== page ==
and asked me to teach for one of
them. I think it was fourth of fifth
grade, but that's all, except for
Sunday school.
"I used to go on all the cattle
roundups and all the cooking for
the cowboys. We'd go out and
stay all week long. The screw
worms were a big problem then.
They put my husband, J.O. in as
president of the cattlemen's
association. He went to Washing-
ton to get an appropriation to
help with the screw worm. They
brought a whole team of men to
Avon Park to raise sterile flies. It
was the only thing that saved the
cattle industry here.
"Then Mr. McNulty, who
wanted to start a bank, wanted
J.O. to be a director. And he said,
'Mr. McNulty, I have all I can do
out here at the ranch. It keeps me
going all the time.' Mr. McNulty
said, 'I'll give you the stock if
you'll be the director.' J.O. told
him, 'You won't give me nuthin'.
If you're so .bound and deter-
mined that you want me for a
director, you loan me the money
and let me payyou back.' And he
was there for the rest of his life."


An independent not-for-profit
organization, the Joint Commis-
sion is the nation's oldest and
largest standards setting and
accrediting body in health care.
"Above all, the national stan-
dards are intended to stimulate
continuous, systematic and
organization-wide improvement
in an organization's perform-


ance and the outcome of care,"
says Kurt Patton, executive direc-
tor, Hospital Accreditation Pro-
gram, Joint Commission.. "The
community should be proud
that Hendry Regional Medical
Center is focusing on the most
challenging goal to continu-
ously raise quality and safety to
higher levels."


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Every Wednesday
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370 Holiday Isle Blvd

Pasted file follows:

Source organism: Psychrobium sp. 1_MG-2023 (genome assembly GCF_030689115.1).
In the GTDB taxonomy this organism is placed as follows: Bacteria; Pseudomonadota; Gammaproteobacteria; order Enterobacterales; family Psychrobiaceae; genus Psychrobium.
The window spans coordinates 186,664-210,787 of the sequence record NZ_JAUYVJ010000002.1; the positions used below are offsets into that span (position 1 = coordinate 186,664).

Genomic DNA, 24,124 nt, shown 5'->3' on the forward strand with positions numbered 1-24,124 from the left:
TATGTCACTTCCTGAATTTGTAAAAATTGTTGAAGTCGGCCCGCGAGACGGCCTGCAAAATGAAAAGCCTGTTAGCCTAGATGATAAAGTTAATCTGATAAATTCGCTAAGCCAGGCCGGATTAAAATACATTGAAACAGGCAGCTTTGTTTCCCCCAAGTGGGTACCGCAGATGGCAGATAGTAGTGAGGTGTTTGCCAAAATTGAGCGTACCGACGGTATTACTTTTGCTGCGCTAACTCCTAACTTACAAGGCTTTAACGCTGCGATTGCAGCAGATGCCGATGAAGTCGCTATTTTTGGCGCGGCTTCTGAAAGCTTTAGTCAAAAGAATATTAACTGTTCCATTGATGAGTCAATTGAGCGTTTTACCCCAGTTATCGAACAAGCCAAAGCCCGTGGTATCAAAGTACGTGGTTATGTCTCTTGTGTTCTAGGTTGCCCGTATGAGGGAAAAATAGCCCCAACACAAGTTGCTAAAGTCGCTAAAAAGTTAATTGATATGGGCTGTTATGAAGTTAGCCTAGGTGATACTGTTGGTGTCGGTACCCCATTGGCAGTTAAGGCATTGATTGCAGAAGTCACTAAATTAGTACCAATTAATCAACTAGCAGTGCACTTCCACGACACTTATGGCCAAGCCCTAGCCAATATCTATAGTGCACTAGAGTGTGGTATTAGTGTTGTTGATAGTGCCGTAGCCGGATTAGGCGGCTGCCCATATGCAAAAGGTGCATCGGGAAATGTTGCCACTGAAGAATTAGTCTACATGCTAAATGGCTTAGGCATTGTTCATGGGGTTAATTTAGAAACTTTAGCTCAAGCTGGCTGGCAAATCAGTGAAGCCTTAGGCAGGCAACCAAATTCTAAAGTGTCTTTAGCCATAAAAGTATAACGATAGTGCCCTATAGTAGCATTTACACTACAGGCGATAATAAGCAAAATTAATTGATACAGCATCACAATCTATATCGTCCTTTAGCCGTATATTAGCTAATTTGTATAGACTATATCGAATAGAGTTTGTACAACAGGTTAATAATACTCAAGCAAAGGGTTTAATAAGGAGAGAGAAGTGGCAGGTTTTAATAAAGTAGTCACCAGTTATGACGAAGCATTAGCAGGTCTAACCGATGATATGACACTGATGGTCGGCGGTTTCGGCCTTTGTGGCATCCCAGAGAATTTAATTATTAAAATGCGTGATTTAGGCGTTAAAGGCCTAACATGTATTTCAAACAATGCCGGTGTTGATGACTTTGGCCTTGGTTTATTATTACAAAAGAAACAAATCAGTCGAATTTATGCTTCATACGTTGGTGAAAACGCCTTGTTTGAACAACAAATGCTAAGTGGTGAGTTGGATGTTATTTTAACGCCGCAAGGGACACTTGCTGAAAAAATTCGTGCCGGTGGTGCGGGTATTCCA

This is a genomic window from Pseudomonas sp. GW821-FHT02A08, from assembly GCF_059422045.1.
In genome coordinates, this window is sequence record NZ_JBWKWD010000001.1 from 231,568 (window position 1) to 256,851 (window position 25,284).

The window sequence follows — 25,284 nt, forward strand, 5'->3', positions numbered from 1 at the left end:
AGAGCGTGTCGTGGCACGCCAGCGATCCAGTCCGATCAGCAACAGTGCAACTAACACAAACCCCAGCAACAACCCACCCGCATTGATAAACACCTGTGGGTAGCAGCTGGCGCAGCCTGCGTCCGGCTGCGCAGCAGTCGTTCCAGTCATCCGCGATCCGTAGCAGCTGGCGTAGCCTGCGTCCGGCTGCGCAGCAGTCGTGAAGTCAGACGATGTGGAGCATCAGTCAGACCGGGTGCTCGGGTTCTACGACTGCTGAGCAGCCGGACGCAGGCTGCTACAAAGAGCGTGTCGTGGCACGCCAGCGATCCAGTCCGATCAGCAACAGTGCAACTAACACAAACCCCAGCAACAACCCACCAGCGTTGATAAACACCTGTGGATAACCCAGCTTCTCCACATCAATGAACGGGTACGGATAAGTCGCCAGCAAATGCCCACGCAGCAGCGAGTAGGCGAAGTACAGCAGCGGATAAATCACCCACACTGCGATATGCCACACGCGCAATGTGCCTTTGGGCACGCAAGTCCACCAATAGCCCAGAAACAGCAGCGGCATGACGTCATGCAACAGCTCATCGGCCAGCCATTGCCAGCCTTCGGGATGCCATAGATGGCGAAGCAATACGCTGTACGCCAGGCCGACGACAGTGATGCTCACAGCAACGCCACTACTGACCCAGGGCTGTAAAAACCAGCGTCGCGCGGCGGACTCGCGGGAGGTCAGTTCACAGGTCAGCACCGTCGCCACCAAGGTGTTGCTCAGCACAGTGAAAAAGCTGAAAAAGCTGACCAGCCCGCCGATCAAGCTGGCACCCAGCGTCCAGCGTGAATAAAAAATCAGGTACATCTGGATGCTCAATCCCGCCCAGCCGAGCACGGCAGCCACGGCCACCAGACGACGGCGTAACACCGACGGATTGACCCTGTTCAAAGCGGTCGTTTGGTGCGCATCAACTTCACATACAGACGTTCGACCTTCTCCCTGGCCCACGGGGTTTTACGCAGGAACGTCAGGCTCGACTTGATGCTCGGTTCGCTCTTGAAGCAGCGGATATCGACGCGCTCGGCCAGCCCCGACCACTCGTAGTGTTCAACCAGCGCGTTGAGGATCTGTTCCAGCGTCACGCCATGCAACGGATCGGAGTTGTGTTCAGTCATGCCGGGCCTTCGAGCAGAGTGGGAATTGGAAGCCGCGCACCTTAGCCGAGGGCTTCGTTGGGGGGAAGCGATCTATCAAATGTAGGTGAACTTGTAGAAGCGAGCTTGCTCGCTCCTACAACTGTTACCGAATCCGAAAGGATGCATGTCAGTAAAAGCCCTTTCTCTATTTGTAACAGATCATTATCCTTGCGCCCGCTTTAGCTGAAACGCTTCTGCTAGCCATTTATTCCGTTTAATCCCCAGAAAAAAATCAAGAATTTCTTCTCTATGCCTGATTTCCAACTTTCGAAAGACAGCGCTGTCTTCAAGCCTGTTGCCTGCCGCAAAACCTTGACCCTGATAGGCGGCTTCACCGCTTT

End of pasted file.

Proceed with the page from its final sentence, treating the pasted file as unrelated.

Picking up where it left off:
863.983.3181
www.newharvest.net


ATTENTION PAHOKEE

LET'S TAKE A TRIP DOWN MEMORY LANE TOGETHER. NOT FAR, JUST FOUR YEARS AGO. AS YOU ALL KNOW ALLIE BIGGS, GARY MCENTIRE AND MYSELF WERE ELECTED TO THE PAHOKEE CITY
COMMISSION. LET ME SHARE WITH YOU WHAT WE FOUND.
WE FOUND THAT IT WAS COMMON PLACE FOR CITY EMPLOYEES TO USE CITY EQUIPMENT TO PERFORM JOBS FOR CITY COMMISSIONERS AND THEIR SELECT FRIENDS. IT WAS ALSO ACCEPTED PRACTICE
TO FIX WATER BILLS AND TO STEAL CITY PROPERTY. NOT ONLY IS THIS AGAINST THE LAW, IT PUT THE CITY IN A FINANCIAL MESS.
THE CITY COULD NOT PAY ITS BILLS IN A TIMELY MANNER AND HAD BEEN PUT ON C.O.D.'WITH THE COMPANY THAT SUPPLIED THE CHEMICALS TO TREAT OUR DRINKING WATER. WE WERE FORCED TO
BORROW $400,000 TO PAY BILLS, AND TO RAISE TAXES AND FEES TO SAVE THE CITY.
IN THE PAST FOUR YEARS WORKING AS A TEAM THIS IS WHAT HAS BEEN ACCOMPLISHED AT YOUR CITY HALL: ACCOUNTABILITY!!!!!!
TOUGH FINANCIAL CONTROLS ARE IN PLACE. THE ONLY TIME A WATER BILL IS ADJUSTED IS BY A VOTE BY THE CITY COMMISSION. BY APPLYING THE RULES EQUALLY TO EVERYONE AND NOT BEING
AFRAID TO MAKE THE HARD DECISIONS, WE HAVE NOT RAISED OUR RATES OR TAXES SINCE. YET THE CITY OF PAHOKEE NOW IS RATED AA BY THE STATE. THE HIGHEST YOU CAN GET. OUR TX RATE IS
THE LOWEST OF THE TRI-CITIES AS ARE OUR WATER RATES.
BECAUSE OF OUR STEADILY IMPROVING FINANCIAL CONDITION, WE HAVE BEEN ABLE TO GIVE OUR EMPLOYEES MODEST PAY RAISES AFTER MANY YEARS OF NEGLECT. WHILE THEY ARE STILL THE LOW-
EST PAID IN THE COUNTY WE ARE CORRECTING THAT AS QUICKLY AS WE CAN A PROMISE WE MADE TO THEM.
THE CITY OF PAHOKEE'S REPUTATION WITH OTHER GOVERNMENT AGENCIES IS AS HIGH AS IT HAS EVER BEEN. WE HAVE THE BEST STAFF IN CITY HALL IN YEARS AND OUR EMPLOYEES ARE RECEIVING
TRAINING TO HELP THEM IMPROVE.
ARGUABLY THE MOST DIFFICULT DECISION WAS TO TURN LAW ENFORCEMENT OVER TO THE COUNTY BUT LET'S FACE IT IT YOU GET WHAT YOU CAN AFFORD TO PAY. BEING THE LOWEST PAID POLICE
DEPARTMENT IN THE COUNTY MEANT THAT WE HAD A DEPARTMENT THAT WAS CORRUPT AND ENABLED DRUGS AND CRIME TO FLOURISH IN OUR COMMUNITY. THEIR LACK OF PROFESSIONAL BEHAVIOR
PLACED THE CITY IN A LEGAL NIGHTMARE.